Why the west is going crazy for this “superfood” we’ve had for centuries
You’re late again, Europe and America
Jun 8, 2017
It’s a wonder how it’s only been in this decade that malunggay has made its debut to the Western world, where it is quickly gaining a reputation. Dubbed as the “next superfood” since almost half a decade ago, it has more vitamins and nutrients than the last fad, kale.
To be more specific: It has seven times the Vitamin C of an orange, four times the Vitamin A of carrots, 13 times the Vitamin A of spinach, and four times the Vitamin B of pork. It also has 63 times the potassium of milk (three times that of bananas), 30 times the R-Amino Acid of brown rice and 50 times the Vitamin B2 of sardines.
Companies are now harvesting the leaves of these unassuming trees and drying them for export. Products that include the famed Moringa in their list of ingredients like supplements and energy bars are selling like pancakes. It comes as a surprise how something so natural to us (and mostly overlooked) is finding a rather large niche market in our Western counterpart. Here are a few benefits that we’ve known as Filipinos that malunggay has instilled in our culture.
1. Malunggay aids lactation in breastfeeding mothers
A controlled study from Ospital ng Makati found that mothers who took malunggay supplements before and after giving birth experienced an earlier onset of breast milk and larger volumes of it. And according to testimonials from breastfeeding mothers, myself included, consuming an increased amount of malunggay integrated in the daily diet does have a noticeable effect on the amount of breast milk produced.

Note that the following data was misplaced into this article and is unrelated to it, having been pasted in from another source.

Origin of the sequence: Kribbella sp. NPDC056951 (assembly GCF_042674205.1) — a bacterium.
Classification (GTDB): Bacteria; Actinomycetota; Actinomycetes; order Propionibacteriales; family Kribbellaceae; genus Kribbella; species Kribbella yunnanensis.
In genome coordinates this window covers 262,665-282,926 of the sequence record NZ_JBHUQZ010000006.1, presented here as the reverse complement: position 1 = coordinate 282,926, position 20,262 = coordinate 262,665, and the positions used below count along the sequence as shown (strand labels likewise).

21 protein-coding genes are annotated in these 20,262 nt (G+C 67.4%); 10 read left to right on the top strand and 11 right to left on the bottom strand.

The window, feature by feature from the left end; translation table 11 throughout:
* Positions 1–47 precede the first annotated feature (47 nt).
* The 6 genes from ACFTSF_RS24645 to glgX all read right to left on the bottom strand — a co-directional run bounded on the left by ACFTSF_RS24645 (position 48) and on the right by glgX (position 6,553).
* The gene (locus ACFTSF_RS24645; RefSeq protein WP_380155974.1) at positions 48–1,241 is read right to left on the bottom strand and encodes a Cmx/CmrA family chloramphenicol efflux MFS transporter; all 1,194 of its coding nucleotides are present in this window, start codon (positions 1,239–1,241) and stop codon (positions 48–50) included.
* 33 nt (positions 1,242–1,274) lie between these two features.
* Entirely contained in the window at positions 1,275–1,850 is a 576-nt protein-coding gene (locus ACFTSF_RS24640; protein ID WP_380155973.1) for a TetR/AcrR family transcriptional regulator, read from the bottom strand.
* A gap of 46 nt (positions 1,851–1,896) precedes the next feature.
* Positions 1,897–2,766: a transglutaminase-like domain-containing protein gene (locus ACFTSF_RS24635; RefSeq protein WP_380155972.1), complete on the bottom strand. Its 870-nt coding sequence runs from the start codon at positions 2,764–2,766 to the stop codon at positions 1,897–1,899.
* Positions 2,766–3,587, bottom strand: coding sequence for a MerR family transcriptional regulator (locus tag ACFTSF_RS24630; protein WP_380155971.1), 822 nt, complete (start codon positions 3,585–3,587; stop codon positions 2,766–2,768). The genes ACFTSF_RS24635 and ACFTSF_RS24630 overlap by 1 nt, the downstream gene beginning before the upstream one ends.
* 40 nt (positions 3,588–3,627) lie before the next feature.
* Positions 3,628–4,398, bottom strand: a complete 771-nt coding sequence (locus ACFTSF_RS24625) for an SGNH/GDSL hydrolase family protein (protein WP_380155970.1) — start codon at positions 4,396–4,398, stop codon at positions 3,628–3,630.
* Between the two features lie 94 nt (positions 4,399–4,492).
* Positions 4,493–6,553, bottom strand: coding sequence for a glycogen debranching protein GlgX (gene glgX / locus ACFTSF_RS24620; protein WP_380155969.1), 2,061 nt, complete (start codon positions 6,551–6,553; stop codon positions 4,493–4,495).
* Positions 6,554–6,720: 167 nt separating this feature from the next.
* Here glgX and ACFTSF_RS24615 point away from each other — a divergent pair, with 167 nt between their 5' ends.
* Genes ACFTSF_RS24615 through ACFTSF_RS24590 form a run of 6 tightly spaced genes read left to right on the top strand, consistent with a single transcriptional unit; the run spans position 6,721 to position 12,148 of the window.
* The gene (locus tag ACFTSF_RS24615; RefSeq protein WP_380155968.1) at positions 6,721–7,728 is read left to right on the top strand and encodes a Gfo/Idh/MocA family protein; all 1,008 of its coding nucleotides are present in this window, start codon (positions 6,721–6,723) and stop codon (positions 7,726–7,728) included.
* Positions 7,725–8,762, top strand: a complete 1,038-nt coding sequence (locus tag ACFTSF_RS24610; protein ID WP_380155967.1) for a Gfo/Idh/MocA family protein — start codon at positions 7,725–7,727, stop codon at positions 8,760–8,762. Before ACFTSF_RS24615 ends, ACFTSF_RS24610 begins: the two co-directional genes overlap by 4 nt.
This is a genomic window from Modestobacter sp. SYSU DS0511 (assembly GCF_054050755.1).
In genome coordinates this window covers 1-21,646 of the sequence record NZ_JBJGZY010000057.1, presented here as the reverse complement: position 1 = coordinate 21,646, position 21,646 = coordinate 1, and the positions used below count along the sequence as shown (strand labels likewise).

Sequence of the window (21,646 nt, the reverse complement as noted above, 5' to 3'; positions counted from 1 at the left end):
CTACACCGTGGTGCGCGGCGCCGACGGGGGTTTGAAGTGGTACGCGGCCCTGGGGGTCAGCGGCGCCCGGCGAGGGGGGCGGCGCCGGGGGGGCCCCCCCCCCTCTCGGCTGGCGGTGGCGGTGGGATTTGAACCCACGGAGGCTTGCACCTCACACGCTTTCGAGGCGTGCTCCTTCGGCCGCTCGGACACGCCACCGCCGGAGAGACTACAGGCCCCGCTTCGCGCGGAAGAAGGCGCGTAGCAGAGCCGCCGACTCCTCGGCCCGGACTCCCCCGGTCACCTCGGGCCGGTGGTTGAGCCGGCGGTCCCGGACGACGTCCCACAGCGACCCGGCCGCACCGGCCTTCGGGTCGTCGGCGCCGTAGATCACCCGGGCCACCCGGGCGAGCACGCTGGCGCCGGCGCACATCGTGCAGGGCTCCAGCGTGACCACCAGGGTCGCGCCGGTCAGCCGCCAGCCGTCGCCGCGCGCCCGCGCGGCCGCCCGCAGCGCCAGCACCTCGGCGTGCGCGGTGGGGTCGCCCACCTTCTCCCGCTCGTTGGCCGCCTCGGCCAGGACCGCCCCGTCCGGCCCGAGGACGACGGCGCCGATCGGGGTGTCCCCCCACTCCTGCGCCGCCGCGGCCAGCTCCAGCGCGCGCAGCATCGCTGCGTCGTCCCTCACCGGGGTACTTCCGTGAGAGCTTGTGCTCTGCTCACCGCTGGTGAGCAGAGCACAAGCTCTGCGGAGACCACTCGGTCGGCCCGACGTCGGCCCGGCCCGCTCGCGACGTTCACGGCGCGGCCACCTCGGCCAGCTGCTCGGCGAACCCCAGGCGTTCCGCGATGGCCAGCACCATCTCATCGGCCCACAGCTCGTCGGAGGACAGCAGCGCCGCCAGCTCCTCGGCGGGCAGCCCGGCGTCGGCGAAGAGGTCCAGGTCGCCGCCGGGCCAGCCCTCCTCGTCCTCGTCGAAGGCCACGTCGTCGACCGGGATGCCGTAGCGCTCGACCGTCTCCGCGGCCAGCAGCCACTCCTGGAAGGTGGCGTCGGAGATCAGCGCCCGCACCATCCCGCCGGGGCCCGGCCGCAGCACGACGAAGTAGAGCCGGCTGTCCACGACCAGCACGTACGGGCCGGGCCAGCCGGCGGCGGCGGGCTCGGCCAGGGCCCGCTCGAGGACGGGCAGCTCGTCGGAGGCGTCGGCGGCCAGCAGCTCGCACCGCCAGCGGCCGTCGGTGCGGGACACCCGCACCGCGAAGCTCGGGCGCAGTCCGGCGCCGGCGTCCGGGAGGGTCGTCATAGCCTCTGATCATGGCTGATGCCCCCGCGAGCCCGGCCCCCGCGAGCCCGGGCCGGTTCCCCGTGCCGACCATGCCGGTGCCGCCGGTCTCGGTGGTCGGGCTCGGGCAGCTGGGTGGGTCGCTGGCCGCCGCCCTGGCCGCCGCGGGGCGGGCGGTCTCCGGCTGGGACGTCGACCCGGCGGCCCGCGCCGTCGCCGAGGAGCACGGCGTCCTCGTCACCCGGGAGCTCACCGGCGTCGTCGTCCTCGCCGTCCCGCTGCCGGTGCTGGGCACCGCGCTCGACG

2. Malunggay helps with indigestion and other stomach problems
Truly Filipino households will have that one elder with all the inherited knowledge of natural medicine. I remember an old household helper who used to boil malunggay leaves and stems along with ginger every time me and my siblings had too much to eat. But the “miracle tree” is known for its anti-flatulent properties among its numerous benefits.
3. Malunggay is a rich source for vitamin C
Mothers take note! It is a good idea to add that extra dose of malunggay leaves in your chicken tinola during the rainy season or when your child is starting with the sniffles. Its slew of vitamins and minerals help boost the immune system and fight infections (the plant is also known for its anti-inflammatory properties), while the innate calcium helps strengthen the bones.
Moringa oleifera or more locally known as malunggay normally grows in dry tropical environments—an advantage we have in the Philippines. While the rest of the world is only realizing the amazing benefits of this flexible plant, the Philippines has had it in its system since the dawn of history. So, to all of you Western health buffs in awe: You’re welcome.
Featured image courtesy of Miss Dasalla